Toad in the Hole

Toad in the hole is a very traditional English dish. A quick explanation if you haven’t come across it before – it is sausages baked into Yorkshire pudding batter and yes, I know it’s confusing that it’s called pudding. Yorkshire pudding is a baked batter that’s similar to popovers. It is often served with gravy. I ate Toad in the Hole growing up as it was a regular feature of our school dinners but it wasn’t something that appeared often on the menu at home, and I’m not sure if I have ever made it myself.

As you may have noticed, I haven’t had much opportunity to cook recently, but I was inspired by the Bluescreek sausages left over from our camping breakfast at the Flying J Farm and I had a friend coming over for dinner. It’s a simple dish, so I had all the ingredients and I liked the fact that I could make this traditional British food using my local Ohio eggs, milk, mustard and meat.

Ingredients:
1 tbsp cooking oil
12 good quality pork sausages
3 tbsp mustard or 4 tbsp ketchup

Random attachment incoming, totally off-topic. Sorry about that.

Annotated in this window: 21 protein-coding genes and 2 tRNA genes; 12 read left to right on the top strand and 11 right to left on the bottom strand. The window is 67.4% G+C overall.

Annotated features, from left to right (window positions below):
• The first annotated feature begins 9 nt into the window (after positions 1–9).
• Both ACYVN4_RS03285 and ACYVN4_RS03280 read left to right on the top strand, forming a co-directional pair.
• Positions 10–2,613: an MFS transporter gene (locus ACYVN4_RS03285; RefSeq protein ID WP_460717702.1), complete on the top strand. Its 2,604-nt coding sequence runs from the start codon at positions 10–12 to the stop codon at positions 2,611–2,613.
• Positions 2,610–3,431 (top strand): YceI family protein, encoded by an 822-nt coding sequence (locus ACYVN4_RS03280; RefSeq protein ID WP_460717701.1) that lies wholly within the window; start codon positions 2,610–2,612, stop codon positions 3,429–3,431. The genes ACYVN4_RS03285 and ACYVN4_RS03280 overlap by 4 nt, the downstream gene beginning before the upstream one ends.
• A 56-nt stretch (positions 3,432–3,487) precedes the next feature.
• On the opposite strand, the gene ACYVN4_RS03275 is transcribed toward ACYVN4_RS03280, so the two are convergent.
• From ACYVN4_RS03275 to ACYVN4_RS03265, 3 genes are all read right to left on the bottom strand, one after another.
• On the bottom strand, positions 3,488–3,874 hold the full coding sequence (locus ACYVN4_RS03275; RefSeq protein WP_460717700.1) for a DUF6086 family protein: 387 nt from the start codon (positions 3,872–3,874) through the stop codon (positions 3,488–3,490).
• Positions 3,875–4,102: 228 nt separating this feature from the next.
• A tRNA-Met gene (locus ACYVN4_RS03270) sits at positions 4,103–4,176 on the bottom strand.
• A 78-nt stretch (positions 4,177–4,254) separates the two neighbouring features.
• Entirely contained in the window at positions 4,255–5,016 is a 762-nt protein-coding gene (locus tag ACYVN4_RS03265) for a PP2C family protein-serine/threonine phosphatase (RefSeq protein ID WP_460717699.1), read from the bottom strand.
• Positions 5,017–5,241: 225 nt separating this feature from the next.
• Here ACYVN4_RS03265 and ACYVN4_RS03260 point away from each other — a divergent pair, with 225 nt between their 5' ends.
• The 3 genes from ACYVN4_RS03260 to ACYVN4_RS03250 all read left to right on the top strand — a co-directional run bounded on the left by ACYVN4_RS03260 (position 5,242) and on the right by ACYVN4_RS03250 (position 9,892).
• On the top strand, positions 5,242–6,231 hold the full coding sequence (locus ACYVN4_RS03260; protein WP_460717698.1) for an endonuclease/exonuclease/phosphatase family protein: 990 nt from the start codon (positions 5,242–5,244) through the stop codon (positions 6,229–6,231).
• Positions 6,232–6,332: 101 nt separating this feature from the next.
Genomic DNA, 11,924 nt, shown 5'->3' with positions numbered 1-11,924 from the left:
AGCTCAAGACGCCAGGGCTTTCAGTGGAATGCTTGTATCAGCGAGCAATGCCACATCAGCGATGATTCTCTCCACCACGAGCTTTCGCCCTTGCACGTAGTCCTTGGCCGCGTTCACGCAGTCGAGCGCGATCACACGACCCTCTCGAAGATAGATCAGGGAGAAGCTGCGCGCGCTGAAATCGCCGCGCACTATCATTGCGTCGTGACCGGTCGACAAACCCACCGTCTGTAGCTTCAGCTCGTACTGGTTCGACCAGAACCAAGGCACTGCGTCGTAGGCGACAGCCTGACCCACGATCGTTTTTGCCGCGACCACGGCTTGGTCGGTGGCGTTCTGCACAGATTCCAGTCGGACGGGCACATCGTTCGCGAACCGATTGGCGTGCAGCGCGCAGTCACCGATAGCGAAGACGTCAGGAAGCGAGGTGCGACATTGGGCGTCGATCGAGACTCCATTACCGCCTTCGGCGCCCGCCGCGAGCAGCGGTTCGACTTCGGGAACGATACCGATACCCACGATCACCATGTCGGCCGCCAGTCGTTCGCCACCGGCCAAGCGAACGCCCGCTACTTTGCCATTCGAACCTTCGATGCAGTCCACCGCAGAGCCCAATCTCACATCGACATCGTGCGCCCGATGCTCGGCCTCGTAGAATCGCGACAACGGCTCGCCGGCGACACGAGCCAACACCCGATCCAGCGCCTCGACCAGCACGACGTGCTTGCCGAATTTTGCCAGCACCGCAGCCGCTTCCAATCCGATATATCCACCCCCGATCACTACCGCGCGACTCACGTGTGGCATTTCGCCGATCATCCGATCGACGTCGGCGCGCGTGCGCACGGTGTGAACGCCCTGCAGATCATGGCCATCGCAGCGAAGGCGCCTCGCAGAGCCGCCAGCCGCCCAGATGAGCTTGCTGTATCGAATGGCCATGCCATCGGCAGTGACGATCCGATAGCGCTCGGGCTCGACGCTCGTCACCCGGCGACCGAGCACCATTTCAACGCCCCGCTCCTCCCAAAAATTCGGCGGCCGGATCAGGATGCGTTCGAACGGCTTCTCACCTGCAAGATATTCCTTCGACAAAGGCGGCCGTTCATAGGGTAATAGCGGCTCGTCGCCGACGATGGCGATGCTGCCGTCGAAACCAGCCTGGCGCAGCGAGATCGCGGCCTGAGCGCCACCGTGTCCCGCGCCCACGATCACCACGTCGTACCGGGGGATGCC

2 small eggs
100g all purpose flour
100ml milk
salt and pepper
3tbsp bacon fat

Preheat the oven to 425ºF

Heat the oil in the frying pan over a medium heat and fry the sausages until browned all over. Drain on a paper towel and then smear generously with ketchup or mustard.

Put the eggs in a mixing bowl and whisk until thick. Add a little flour and a little milk and keep alternating until you have added all of them. Season, then mix in 75ml water and leave to rest for 15 minutes.

Take a roasting pan that can accommodate all of the sausages in a single layer. Put the bacon fat in the pan and put it in the oven until the fat is smoking.

Pour in the batter all in one go, and immediately arrange the sausages into it. Put the dish into the center of the oven and bake for about 30 minutes until it is puffed, crispy and a rich golden brown.

[Recipe is taken from the appropriately named ‘A Wolf in the Kitchen‘ by Lindsey Bareham]

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4 Comments

Filed under British foods, recipes

4 responses to “Toad in the Hole

  1. Susan W.

    I made a terrible version once. Your father isn’t a devotee, so I didn’t bother again. I’m glad that Lindsay Bareham’s recipe worked for you.

  2. Debra

    This is my kind of dish. Anything that requires bacon fat must be on the right track.

  3. How can you go wrong when every ingredient is just plain tasty! I mean sausages AND bacon fat!
    Inspirational!

  4. porktastic

    I agree you can’t go wrong with a little (or a lot) of pork!

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